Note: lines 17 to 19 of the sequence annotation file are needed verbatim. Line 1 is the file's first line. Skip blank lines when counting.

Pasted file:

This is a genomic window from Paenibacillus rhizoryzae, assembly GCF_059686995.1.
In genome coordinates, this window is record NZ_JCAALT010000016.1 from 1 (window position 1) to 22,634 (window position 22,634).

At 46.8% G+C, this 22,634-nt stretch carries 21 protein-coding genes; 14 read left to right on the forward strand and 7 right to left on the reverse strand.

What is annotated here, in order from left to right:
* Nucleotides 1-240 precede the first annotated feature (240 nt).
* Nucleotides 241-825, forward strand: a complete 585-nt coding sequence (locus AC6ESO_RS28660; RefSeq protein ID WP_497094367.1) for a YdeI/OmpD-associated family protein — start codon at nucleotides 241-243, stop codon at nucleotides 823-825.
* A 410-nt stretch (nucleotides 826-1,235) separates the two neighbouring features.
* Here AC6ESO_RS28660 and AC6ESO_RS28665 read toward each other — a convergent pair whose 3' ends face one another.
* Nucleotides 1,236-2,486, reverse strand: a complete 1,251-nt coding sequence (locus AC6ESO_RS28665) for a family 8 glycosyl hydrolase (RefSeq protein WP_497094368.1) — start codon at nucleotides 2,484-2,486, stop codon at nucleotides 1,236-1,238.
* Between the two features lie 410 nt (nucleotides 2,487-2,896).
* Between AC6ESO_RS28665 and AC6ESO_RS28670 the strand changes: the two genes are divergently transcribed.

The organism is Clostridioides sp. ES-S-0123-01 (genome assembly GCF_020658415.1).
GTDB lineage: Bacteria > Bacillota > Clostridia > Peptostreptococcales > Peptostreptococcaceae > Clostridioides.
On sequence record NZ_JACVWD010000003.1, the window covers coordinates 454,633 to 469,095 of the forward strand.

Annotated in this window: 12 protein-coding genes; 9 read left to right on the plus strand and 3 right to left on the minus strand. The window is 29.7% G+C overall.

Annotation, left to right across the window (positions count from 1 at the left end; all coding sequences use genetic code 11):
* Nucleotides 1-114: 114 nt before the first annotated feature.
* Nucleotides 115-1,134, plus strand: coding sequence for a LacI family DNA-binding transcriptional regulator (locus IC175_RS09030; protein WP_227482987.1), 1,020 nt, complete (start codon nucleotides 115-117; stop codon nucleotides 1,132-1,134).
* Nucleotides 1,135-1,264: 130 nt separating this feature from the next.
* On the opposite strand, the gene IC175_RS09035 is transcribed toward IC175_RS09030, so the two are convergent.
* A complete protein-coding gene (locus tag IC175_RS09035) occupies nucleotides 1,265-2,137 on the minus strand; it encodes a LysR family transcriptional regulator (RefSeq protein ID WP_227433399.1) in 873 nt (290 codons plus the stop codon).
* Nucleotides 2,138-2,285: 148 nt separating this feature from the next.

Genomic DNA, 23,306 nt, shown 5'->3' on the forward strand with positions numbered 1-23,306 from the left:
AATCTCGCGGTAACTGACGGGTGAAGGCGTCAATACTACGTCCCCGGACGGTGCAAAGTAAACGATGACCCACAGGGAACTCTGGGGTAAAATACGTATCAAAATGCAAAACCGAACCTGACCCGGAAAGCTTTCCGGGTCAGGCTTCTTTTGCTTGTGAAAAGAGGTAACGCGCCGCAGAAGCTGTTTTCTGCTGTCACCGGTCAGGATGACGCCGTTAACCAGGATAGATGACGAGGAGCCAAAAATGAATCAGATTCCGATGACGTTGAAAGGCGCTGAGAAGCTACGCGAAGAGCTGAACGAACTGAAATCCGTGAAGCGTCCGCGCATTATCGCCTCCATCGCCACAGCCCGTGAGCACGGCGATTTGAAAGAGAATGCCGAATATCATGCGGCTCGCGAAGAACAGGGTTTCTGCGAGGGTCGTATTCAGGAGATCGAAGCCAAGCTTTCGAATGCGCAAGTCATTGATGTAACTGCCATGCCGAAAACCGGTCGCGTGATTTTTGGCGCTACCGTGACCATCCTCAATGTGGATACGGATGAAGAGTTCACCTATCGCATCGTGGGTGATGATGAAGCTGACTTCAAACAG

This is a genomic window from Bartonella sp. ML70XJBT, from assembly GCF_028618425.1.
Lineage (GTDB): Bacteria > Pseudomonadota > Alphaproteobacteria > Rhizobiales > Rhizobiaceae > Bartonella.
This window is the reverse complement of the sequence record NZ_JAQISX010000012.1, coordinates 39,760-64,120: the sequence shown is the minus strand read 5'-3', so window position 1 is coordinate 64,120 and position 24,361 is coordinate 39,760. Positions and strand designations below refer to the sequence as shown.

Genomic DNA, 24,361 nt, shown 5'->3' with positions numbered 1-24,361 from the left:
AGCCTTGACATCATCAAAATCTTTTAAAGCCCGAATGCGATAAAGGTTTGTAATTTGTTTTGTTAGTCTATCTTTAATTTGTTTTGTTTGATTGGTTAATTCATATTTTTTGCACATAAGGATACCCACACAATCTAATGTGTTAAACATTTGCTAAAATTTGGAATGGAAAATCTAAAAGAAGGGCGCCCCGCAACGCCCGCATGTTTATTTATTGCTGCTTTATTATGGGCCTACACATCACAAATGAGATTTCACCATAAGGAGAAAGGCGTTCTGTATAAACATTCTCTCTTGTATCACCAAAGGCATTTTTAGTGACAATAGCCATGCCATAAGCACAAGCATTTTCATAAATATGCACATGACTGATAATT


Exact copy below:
* Nucleotides 1-114: 114 nt before the first annotated feature.
* Nucleotides 115-1,134, plus strand: coding sequence for a LacI family DNA-binding transcriptional regulator (locus IC175_RS09030; protein WP_227482987.1), 1,020 nt, complete (start codon nucleotides 115-117; stop codon nucleotides 1,132-1,134).
* Nucleotides 1,135-1,264: 130 nt separating this feature from the next.